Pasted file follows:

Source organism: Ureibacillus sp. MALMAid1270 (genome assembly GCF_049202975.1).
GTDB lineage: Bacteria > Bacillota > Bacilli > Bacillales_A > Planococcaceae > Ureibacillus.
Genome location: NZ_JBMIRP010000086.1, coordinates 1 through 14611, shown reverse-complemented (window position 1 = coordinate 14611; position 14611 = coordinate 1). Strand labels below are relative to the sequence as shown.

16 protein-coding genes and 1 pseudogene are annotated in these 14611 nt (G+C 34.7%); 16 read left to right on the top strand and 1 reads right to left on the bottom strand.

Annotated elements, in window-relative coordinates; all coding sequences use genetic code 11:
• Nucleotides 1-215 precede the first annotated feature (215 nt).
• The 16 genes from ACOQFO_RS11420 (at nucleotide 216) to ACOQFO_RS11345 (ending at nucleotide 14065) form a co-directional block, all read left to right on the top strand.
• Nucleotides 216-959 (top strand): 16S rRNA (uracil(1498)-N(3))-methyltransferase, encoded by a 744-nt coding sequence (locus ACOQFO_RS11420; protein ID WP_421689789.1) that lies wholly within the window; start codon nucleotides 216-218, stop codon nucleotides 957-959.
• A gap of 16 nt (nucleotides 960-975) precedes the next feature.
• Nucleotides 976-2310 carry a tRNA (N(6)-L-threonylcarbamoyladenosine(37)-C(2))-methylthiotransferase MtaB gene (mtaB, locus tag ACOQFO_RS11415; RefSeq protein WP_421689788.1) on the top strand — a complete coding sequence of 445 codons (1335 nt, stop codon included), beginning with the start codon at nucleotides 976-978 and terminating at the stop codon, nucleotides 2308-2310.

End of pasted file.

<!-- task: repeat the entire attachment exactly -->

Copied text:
Source organism: Ureibacillus sp. MALMAid1270 (genome assembly GCF_049202975.1).
GTDB lineage: Bacteria > Bacillota > Bacilli > Bacillales_A > Planococcaceae > Ureibacillus.
Genome location: NZ_JBMIRP010000086.1, coordinates 1 through 14611, shown reverse-complemented (window position 1 = coordinate 14611; position 14611 = coordinate 1). Strand labels below are relative to the sequence as shown.

16 protein-coding genes and 1 pseudogene are annotated in these 14611 nt (G+C 34.7%); 16 read left to right on the top strand and 1 reads right to left on the bottom strand.

Annotated elements, in window-relative coordinates; all coding sequences use genetic code 11:
• Nucleotides 1-215 precede the first annotated feature (215 nt).
• The 16 genes from ACOQFO_RS11420 (at nucleotide 216) to ACOQFO_RS11345 (ending at nucleotide 14065) form a co-directional block, all read left to right on the top strand.
• Nucleotides 216-959 (top strand): 16S rRNA (uracil(1498)-N(3))-methyltransferase, encoded by a 744-nt coding sequence (locus ACOQFO_RS11420; protein ID WP_421689789.1) that lies wholly within the window; start codon nucleotides 216-218, stop codon nucleotides 957-959.
• A gap of 16 nt (nucleotides 960-975) precedes the next feature.
• Nucleotides 976-2310 carry a tRNA (N(6)-L-threonylcarbamoyladenosine(37)-C(2))-methylthiotransferase MtaB gene (mtaB, locus tag ACOQFO_RS11415; RefSeq protein WP_421689788.1) on the top strand — a complete coding sequence of 445 codons (1335 nt, stop codon included), beginning with the start codon at nucleotides 976-978 and terminating at the stop codon, nucleotides 2308-2310.